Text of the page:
sex education in schools newspaper articles
in 2011, during the final six monthsof kim jong-il's life, i lived undercover in north korea. i was born and raisedin south korea, their enemy. i live in america, their other enemy. since 2002, i had visitednorth korea a few times.
sex education in schools newspaper articles, and i had come to realizethat to write about it with any meaning, or to understand the placebeyond the regime's propaganda, the only option was total immersion. so i posed as a teacher and a missionary
at an all-male university in pyongyang. the pyongyang universityof science and technology was founded by evangelical christianswho cooperate with the regime to educate the sonsof the north korean elite, without proselytizing,which is a capital crime there. the students were 270 young men,expected to be the future leaders of the most isolated and brutaldictatorship in existence. when i arrived, they became my students. 2011 was a special year,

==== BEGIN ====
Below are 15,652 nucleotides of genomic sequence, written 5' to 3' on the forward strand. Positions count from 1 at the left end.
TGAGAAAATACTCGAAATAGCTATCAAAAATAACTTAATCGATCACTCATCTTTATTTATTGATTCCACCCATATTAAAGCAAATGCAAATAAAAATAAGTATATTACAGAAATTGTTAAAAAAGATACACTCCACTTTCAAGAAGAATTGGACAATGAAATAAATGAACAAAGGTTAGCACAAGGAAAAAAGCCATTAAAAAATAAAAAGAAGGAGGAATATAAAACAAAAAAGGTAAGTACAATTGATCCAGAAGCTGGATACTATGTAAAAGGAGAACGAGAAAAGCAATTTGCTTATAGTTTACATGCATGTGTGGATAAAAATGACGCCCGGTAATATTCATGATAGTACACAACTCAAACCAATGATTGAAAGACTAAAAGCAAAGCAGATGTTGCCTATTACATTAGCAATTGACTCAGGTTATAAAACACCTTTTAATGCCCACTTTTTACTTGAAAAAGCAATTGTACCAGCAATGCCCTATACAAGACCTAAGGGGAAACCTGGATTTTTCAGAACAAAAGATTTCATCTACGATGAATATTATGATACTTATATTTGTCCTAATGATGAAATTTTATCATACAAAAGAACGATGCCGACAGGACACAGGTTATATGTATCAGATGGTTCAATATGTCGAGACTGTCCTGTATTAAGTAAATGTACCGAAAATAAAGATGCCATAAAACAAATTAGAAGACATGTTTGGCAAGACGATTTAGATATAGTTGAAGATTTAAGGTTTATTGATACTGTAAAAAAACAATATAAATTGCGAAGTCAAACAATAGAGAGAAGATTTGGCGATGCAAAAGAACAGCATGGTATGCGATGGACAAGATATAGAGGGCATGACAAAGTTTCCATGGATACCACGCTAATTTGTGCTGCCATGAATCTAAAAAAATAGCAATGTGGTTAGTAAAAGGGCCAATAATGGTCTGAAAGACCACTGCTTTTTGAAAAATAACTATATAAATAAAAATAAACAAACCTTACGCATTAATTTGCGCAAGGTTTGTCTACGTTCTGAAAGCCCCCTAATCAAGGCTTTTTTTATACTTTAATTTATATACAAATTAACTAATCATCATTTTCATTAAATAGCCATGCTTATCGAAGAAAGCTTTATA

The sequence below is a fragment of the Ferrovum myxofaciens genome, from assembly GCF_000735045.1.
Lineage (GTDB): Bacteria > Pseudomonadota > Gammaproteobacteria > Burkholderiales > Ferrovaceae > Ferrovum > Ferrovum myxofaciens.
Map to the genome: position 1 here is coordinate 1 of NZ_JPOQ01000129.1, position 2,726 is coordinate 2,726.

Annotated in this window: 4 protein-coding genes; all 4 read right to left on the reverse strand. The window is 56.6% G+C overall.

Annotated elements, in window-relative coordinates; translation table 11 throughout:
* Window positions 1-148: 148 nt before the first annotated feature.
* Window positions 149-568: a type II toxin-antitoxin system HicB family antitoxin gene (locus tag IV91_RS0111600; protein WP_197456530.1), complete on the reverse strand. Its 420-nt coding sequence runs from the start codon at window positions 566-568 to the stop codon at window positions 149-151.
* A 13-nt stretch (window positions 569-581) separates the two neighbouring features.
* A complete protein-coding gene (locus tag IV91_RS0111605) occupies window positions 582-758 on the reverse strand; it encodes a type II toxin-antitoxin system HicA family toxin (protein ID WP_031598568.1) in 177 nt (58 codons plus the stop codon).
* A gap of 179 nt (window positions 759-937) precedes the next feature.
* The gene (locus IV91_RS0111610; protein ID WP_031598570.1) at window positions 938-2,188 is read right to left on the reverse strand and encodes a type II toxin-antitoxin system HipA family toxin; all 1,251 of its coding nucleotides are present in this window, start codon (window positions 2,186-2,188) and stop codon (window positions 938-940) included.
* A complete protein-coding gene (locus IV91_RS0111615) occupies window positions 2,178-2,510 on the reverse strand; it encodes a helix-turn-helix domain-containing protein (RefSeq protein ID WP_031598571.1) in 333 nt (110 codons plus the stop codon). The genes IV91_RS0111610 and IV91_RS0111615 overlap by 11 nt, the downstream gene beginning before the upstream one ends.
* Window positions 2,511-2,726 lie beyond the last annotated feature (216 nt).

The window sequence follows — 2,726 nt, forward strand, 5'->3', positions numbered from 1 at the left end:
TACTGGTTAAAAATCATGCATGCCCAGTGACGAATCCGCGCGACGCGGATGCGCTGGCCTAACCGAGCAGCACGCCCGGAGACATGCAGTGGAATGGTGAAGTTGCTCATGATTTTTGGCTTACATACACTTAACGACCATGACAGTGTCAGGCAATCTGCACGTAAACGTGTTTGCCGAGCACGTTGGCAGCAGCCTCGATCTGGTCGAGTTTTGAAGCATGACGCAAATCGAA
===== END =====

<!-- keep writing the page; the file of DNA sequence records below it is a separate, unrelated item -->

marking the 100th anniversary of the birthof north korea's original great leader, kim il-sung. to celebrate the occasion, the regimeshut down all universities, and sent students off to the fields to build the dprk's much-heralded ideal as the world's most powerfuland prosperous nation. my students were the only onesspared from that fate. north korea is a gulag posing as a nation. everything thereis about the great leader.
every book, every newspaper article,every song, every tv program -- there is just one subject. the flowers are named after him, the mountains are carved with his slogans. every citizen wears the badgeof the great leader at all times. even their calendar system beginswith the birth of kim il-sung. the school was a heavily guardedprison, posing as a campus. teachers could only leave on group outingsaccompanied by an official minder. even then, our trips were limitedto sanctioned national monuments